Friday, June 14, 2013

Glass Etching

How do you add a little class to your glass?  Etch it of course!  I decided to turn this vase (as in "bars") into a vase (as in "base") using etchall® etching creme from B&B Products.  Look how classy this looks and it was SO easy.


 

What a great gift for a friend, or to brighten up your own home.  This is how easy it is:

    1.  Wash the piece of glass then dry thoroughly.
    2.  Cover any area you do not want to etch.  I created diagonal stripes on this vase using regular scotch brand tape. 


    3.  Make sure the edges of the tape are pressed down firmly onto the glass surface.
    4.  Cover one side of the glass with the etching creme.  Use the black spatula/squeegee to spread the etching creme thickly over one side of the glass (and yes, it will drip over the edge onto the next side).  Remember that this is etching creme and it will ETCH any shiny surface, so protect any surface you are working on.

 
 
    5.  After 15-20 mins, use the spatula to spread the creme over onto the next side.  Repeat for each side.   (This is a square vase so I did one side at a time.)  When you are finished, scrape the creme back into the bottle!!

ETCHALL® ETCHING CREME 
(AND DIP) IS RE-USABLE!!!!

Please note:  I used etching creme for this project, but it would have been much easier (and faster) to use etchall® Dip'n etch.

    6.  After all the creme has been scraped back into the bottle, rinse away the residue under running water then remove the tape.  Dry thoroughly then admire your glass with class.

There is so much to tell you about etchall® it would take me all night, so hop thru each of the DCC member blogs by clicking on the blue logo found in each blog sidebar to see how other designers used the product.  You can also find a wealth of information at www.etchall.com including "how to" videos and lots of inspiration.

As a decorative painter, I first used etchall® to etch glass plates! I loved painting on glass (it required no prep) and an etched piece of glass had "tooth" so the paint would stick.  Here are a couple of pieces that were featured in my book, Garden of Glassware published by Leisure Arts.




You can also personalize glass by etching.  On these two projects for example, I cut my own custom stencils using etchall Etchmask for the name "jennifer" and the title "Snow" using a digital die cutting machine and used them to etch this small glass bezel and a plain glass frame.  These samples are, of course, just scratching the surface (or should I say etching)..... imagine the possibilities!  Are YOU itching to etch yet?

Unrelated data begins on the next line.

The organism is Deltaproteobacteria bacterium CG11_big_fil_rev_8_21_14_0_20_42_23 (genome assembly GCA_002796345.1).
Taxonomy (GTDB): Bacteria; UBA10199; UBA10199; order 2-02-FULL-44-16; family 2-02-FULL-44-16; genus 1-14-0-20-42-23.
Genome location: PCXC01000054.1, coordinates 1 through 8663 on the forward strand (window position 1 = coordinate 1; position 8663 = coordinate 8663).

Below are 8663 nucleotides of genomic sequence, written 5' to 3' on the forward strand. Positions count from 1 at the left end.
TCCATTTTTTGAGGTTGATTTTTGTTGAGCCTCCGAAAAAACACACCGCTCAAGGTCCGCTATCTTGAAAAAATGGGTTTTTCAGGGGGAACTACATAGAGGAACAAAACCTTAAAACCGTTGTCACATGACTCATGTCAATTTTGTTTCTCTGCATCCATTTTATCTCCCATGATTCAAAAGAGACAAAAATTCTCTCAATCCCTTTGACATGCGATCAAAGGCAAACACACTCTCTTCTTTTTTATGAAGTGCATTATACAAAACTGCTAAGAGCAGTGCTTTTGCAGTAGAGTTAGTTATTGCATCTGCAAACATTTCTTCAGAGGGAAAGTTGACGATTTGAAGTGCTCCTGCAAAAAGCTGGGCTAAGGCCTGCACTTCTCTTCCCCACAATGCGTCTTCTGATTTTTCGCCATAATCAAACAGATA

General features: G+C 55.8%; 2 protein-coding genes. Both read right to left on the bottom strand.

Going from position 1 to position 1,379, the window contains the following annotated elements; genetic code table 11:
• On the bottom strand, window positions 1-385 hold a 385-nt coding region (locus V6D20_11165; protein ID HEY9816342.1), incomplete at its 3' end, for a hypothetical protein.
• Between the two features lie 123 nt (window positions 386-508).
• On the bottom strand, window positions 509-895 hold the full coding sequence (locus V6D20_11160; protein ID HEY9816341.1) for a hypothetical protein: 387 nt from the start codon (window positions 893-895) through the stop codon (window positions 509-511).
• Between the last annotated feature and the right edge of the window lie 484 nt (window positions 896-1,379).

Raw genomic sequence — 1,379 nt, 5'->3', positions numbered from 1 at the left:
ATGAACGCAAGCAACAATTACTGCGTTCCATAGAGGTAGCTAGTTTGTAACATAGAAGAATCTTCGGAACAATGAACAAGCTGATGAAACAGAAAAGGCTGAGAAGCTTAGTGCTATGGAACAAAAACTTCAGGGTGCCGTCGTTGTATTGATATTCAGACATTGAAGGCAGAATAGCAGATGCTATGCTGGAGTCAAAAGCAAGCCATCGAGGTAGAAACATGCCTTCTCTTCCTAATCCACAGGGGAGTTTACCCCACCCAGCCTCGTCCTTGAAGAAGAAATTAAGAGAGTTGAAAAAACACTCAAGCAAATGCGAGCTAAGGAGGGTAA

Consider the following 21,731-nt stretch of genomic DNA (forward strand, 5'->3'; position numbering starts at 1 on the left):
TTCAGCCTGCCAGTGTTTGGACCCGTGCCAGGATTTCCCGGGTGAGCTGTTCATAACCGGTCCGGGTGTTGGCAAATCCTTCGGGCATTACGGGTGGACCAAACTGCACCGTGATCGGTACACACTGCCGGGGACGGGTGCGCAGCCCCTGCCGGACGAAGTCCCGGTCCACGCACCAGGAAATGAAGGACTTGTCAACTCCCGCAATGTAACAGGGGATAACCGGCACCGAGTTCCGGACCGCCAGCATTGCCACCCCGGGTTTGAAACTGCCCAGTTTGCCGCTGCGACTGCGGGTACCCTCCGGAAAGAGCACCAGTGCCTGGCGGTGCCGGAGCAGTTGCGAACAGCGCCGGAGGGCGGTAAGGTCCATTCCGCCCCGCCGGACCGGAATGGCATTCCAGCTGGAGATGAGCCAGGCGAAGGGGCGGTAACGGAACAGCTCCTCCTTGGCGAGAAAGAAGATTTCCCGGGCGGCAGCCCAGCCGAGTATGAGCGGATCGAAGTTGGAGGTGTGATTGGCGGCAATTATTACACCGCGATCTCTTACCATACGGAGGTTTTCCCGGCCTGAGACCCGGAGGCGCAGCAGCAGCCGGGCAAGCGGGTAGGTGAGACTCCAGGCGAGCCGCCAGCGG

The "Snow" frame was featured on Scrapbook Memories, series 1300, so you can find the instructions @ http://www.scrapbooksouptv.com/projects/1300/1310/1310-5.htm

I know you're dying to start hopping, so hop to it and enjoy!  Y'all come back now.....

Yours truly,
Julie :)


KEEP CALM AND CARRY ON CRAFTING!
 

8 comments:

  1. Very cute projects, Julie! What a talented painter you are! I especially love the frame with your dog and his name etched with the snowflake! very creative! I'm going to pin it!

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    1. thanks Denise. I've always loved to paint. My very first book was a decorative painting book back in the early 90's.

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  2. I love all your lovely pieces! I especially love the beautiful flowered plates. Great way to show the many different ways the Etchall can be used!

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    1. thanks Carmen. Etched glass is a great surface for painting. I also love to create my own designs/stencils and cut them out on my Wishblade (digital die cutter). You can also make great stencils with Spellbinders intricate dies. There are so many ways to be creative with etchall®.

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  3. Your etchall etched ideas are are so refreshing, you just keep surprising me with new ideas!!! Many tools from your craft studio from paint, digital cutters to hand punches allow elegance to be added to all etchall projects... Thank you... Barbee ... <{{}}><

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  4. Help ... I'm trying to liquid etch the inside of mason jars and then add color , however the etching is coming out blotchy with a lot of movement. What could I be doing wrong ?

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    1. My first questions would be which glass etching liquid are you using, how long have you had it and what are you using to color? I etch the inside of clear and colored glass containers all the time. Sometimes (for clear glass) I'll pour in a bottle of paint then roll it around to coat the inside then leave the glass upside down so the excess paint drips out. Etching gives the glass "tooth" so the paint will stick.

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    2. My first questions would be which glass etching liquid are you using, how long have you had it and what are you using to color? I etch the inside of clear and colored glass containers all the time. Sometimes (for clear glass) I'll pour in a bottle of paint then roll it around to coat the inside then leave the glass upside down so the excess paint drips out. Etching gives the glass "tooth" so the paint will stick. Please feel free to call etchall @ 623-933-4567 for more detailed information.

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